I then made a review of the last year and found several dates with zero usage again. Naturally, I thought maybe CableOne was having a counting problem again. I contacted support and was told three different answers by two different representatives on different days:
- One told me that zero usage meant that CableOne was working on the Internet in our area and did not count those days against us – I naturally asked her to have them work more often in our area.
- I was next told that if there was any question about the data usages for a day, then CableOne simply put it as zero – in my opinion that simply meant that if they think they screwed up the counting, they gave us-the customers-the benefit of the doubt. They did not seem interested in the days I thought they screwed it up and it was apparent that it’s only if CableOne thinks they made a mistake that they give the zero.
- Finally, I was told that zero usage days could mean that I used no data for the day – a statistical impossibility given the number of devices connected to my system.
With no clear answers to my question, I turned my attention to watching the bandwidth for the remainder of the month. At the end of billing cycle, I was extremely close to using all my bandwidth still. I had some numbers, but I decided to do a couple of things during the last two days:
- On the 20th, I checked my usage and found that my router indicated I had used 17.659 GB of bandwidth for the day before (19th). CableOne’s online report stated I had used 24.4710 GB of the bandwidth. When I called CableOne, the representative told me that I had used 24.4711 GB of bandwidth – no, that is not a mistake – their representative had me using 0.0001 more bandwidth. While that is not a lot, the three differences were enough to raise a question on my part – apparently not on CableOne’s though.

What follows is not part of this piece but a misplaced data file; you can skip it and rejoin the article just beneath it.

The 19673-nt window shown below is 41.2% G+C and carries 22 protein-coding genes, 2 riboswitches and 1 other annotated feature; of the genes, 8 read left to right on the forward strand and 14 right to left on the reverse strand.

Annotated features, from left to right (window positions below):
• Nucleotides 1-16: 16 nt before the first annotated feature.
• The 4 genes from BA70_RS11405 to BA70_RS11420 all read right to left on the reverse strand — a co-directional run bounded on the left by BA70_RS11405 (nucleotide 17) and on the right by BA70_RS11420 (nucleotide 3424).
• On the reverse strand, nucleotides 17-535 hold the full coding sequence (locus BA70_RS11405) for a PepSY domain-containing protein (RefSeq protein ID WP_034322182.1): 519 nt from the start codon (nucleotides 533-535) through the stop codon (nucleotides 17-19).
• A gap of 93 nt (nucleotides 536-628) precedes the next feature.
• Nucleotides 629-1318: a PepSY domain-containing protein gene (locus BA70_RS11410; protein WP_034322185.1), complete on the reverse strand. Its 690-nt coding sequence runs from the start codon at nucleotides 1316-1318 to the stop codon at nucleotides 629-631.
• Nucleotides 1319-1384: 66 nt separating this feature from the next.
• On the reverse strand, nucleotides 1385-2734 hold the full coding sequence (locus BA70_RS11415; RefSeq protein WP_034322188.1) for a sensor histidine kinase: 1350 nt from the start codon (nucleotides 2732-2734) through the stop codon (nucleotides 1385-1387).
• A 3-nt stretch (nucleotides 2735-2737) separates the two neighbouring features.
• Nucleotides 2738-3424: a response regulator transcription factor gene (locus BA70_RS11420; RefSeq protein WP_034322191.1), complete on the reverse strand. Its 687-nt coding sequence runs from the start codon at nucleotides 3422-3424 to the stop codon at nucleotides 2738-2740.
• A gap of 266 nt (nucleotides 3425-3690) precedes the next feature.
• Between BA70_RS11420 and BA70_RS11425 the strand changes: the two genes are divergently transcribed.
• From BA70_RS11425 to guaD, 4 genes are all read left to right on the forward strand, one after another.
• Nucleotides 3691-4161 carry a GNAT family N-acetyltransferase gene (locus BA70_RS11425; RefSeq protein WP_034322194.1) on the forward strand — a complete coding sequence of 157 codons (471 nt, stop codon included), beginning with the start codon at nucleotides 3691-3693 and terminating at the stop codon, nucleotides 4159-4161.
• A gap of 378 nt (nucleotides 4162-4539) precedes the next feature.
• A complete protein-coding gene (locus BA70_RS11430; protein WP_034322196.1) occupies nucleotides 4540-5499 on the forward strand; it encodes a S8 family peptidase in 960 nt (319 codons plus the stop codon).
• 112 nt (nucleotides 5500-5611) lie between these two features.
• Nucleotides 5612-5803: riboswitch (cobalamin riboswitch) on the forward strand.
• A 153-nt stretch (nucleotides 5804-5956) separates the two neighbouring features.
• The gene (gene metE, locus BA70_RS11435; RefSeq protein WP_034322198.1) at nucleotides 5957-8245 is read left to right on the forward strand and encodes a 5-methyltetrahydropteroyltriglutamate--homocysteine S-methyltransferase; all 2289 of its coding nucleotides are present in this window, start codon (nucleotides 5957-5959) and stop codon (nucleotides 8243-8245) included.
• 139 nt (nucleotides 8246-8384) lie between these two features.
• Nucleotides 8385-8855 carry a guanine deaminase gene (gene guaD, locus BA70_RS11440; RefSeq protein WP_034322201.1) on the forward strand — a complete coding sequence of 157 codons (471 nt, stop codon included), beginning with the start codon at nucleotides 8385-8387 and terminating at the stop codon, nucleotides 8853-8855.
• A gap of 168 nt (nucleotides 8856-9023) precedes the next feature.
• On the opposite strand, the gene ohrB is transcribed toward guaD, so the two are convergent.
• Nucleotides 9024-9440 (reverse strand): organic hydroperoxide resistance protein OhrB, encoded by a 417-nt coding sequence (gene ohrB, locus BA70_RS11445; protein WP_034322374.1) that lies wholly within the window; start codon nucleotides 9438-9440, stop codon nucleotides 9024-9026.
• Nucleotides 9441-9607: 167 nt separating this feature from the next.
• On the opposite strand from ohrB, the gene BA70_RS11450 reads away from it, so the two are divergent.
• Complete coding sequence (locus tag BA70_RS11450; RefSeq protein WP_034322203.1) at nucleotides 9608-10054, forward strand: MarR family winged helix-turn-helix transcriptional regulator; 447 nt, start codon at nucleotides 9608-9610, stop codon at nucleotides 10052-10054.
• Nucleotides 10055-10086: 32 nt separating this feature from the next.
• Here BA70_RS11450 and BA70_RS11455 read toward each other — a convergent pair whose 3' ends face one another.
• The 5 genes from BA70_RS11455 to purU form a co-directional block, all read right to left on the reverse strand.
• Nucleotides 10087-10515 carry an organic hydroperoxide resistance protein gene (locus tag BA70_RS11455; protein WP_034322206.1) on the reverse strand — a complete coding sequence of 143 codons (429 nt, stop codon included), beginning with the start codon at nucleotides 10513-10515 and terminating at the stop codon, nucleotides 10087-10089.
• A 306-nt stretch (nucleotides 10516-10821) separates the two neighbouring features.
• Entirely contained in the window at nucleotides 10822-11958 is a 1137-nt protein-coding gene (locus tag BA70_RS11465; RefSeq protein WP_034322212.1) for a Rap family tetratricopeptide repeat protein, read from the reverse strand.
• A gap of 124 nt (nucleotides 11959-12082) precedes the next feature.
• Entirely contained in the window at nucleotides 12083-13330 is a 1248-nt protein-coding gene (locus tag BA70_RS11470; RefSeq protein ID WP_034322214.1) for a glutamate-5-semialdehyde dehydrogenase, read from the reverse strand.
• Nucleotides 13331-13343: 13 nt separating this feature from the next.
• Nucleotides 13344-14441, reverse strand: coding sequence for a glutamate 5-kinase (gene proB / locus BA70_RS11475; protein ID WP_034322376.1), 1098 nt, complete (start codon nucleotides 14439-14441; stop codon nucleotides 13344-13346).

- In addition, I checked my router for the 20th and found that I had already used 2.540 GB for the day (see screen shot also reflecting 17.659 from above). That screen shot was taken at 3:30 p.m. – because I was within 5 GB of going over, I had unplugged the cable modem at 8:00 a.m. that morning.
- Today, I checked my online usage and found that on the 20th, the day I turned my modem off at 8:00 am and reflected only 2.540 GB for the day at 3:30 p.m., that CableOne had a report of 8.8238 GB of usage for the entire day.
With the discrepancies above, I naturally called CableOne again – they love to hear from me by now I’m sure – and reached a nice lady named Charlene. She could not tell me at what time I used over 8 GB for the day, so I asked for Technical Support. I then was transferred to Byron who also could not tell me the exact time that I sued the over 8GB of data. When I talked to him about all my concerns, he did not seem to know what to say.
The end result is that despite turning off my modem to save the last few GB of data, I somehow used 502.8385 GB out of my 500.0000 GB allotment. Coincidentally, I’m sure, this will be my third notice of overage. I fully expect the letter and email from CableOne that “encourages” me to go up to the next level or to a higher GB data plan – an encouragement that will not really be an option in their eyes. I will admit that we use data, I will admit that most people do, but there does seem to be some major inconsistencies in CableOne’s counting that data. It is my understanding they have another company do their bandwidth counting. Maybe it’s time to simply forgo all this bandwidth counting, save that money going to another company, and offer an unlimited bandwidth program to customers. Sprint, Verizon and even AT&T can do it with cellular data, so why can’t CableOne?